We haven’t had pushback. We haven’t had any altercations of any kind. We haven’t had anybody who’s run into any problems on the mountain. If it exists, it’s managed very well. People generally look forward to the National Brotherhood of Skiers being at the resort. They know that it’s gonna be fun, it’s gonna be lively, and it’s not gonna be your typical day skiing on the mountain. And they’re always trying to find ways to connect with us so they can be part of the week. The resorts have been very accommodating.
Do most members come from a certain economic bracket?
Yeah, middle class to upper-middle class mostly. It used to be a sport for the elitist, but that has changed over time. The more people heard “Blacks don’t ski,” the more there was a desire for them to try it. And we now have people that are professional ski instructors. That presence on the mountain has helped increase diversity.
Our core mission includes working with the National Black MBA association, the National Association of Black Accountants. We are working on tapping into colleges and universities, fraternities and sororities, some of the other professional organizations—and making it economical for their constituents to attend events.
Beyond your group’s efforts, it seems like skiing is becoming, more and more, a vacation thing for people. Rather than one-day ski sessions, it’s basically a form of tourism at this point. Yet, if I see a commercial for skiing or a poster advertising Mount Snow, you still don’t ever see a black face on there. Can they do a better job to make it more appealing for people of color?
Yes, and not only the mountains, but the industry and the retailers when they advertise; there should be more diversity. I think they can definitely do a better job with that. Just having a face of a person of color on their websites would help. I think understanding the economic power that exists within the African-American community should help drive some of that change. We’re not seeing it yet, but it’s something we continually talk about with the mountains. Let folks know that you do value that people of color are participating in skiing.
One of the original goals of the organization was to get an African American skier on the U.S. Olympic team. Is that still a goal?
We’ve come very close to having an Olympic skier, but not yet. The closest we’ve come on the team for alpine downhill has been Earl Kerr and Andre Horton, but they didn’t get selected. Earl actually decided to ski for Jamaica, his father’s native country. We’re still looking for the Olympic hopeful.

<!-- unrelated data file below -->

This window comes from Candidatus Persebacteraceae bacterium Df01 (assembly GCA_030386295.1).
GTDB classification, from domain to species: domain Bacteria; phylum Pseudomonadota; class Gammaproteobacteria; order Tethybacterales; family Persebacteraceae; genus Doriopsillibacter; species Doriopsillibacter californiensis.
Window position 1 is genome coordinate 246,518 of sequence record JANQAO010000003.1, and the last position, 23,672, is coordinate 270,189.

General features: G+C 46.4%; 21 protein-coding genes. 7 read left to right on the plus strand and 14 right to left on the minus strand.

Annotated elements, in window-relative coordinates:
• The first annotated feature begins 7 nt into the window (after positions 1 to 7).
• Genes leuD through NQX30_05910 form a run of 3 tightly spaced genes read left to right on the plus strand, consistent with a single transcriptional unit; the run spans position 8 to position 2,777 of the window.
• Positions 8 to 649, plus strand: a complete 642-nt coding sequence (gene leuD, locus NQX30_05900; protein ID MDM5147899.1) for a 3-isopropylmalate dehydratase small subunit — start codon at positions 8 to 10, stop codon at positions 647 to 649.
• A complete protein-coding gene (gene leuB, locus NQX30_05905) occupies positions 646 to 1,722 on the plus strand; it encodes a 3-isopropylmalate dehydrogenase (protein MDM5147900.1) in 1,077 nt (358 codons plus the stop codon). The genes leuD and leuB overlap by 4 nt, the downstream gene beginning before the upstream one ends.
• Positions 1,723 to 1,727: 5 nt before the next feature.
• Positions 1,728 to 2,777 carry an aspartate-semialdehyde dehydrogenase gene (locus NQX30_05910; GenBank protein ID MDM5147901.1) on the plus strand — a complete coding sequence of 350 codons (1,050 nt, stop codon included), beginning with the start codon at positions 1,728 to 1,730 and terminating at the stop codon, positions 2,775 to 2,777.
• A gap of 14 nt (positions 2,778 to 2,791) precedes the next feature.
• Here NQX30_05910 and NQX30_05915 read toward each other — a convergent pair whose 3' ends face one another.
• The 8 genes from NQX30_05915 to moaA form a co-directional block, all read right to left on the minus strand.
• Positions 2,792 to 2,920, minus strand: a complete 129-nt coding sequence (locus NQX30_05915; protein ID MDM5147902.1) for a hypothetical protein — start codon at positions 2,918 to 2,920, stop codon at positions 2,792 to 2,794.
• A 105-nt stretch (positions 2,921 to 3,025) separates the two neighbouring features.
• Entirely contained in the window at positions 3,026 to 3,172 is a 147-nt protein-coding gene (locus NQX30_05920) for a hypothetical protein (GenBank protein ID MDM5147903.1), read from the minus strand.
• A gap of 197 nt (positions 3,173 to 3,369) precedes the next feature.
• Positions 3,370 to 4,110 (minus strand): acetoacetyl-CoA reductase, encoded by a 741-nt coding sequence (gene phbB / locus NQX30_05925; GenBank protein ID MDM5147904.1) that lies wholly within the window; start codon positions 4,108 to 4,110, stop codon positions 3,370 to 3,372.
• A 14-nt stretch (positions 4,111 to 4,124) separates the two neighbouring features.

I’ve also seen mention of the sort of Tiger Woods or Venus and Serena Williams impact—where you see a person of color succeeding, and that then hopefully inspires a younger generation of kids. Is this another benefit you guys see from having an African American on the Olympic team?
Yes, I think that’s a benefit. It’s not just about skiing, but it’s about showing that if you work toward a goal, you can achieve the goal. That’s something that a lot of people can embrace and connect with. We’d love to have someone who stands on the podium and receives a gold, silver, or bronze medal in the next Olympics. And we would feel good because we helped to support that person getting there. They have to have the skill and the determination, but they have our backing. Having that person would mean something to a lot of our young children.
Is that the hardest part of getting young people involved? Not having someone for them to see as an example?
You just want to expose them to the sport, and that’s done at our club level. A number of clubs in the Midwest have very active youth-exposure programs—every week they’ll take a bus full of kids to give them experience on the mountain. They're doing dry-land training with them in the off-season. We’re still looking for that one or two who will break the ceiling. We’re not giving up. It’s gonna happen.
What’s the biggest challenge for getting young people interested, then?
One of the biggest challenges is funding. It take a lot to get a child to an academy. We can offer some scholarship money for that, but it’s just not enough, so we’re looking at how else we can increase the funding opportunities if we see someone who’s really, really close and if they can just get this training. The other piece is visibility. The visibility of that skier or that racer. Having the right people, the ones who are making selections, look at them and see them as a person they need to provide support for.
Do you do any outreach with lower-class people or inner-city kids?
A lot of that happens in the club level. My own ski club and our sister club in Cleveland works with inner-city youth through the school system, the Boy Scouts, or community organizations.
That then goes back to funding.
Exactly. The parents can only offer so much support. The funding is just not at the magnitude that the student would need if they’re going to go into the ski academy.
A lot of this, I guess, comes down to being able to cross the threshold where you’re just able to provide the kids with opportunity and then letting them find out whether or not they have the potential or if they like to ski.
We’re not giving up. it’s gonna happen. We’re too close.
Why are you so passionate about skiing?
It’s an activity and a sport, it’s something I can do in northeast Ohio in the brutal cold winter. I’m serious. I love being outdoors—every season. When I first heard about skiing was in 1974. I was in high school and somebody said, “We’re going skiing.” And I said, “Skiing? OK, I’ll try that.” I loved it. I fell, but I laughed. And I tried it again. Then I heard that there was an African-American ski club and I went, “Really?” And I connected with them in 1979 or 1980, and I really enjoyed it. I loved the people that were in the club. I loved the activities they had year round. And when I went to my first national Summit, in Lake Tahoe in 1984, I loved it. I loved it. Loved being at the top of the mountain, being at the top of that beautiful lake, looking to my left and seeing all the snow and to my right and seeing the desert. That’s what drew me.
Do you still ski today?
I am still skiing. Now, as a president, I don’t get to ski as often as I want to because when I’m at the Summit, I’m working, and so I tend to do try to ski after the Summit. After my term ends, I’m going back skiing.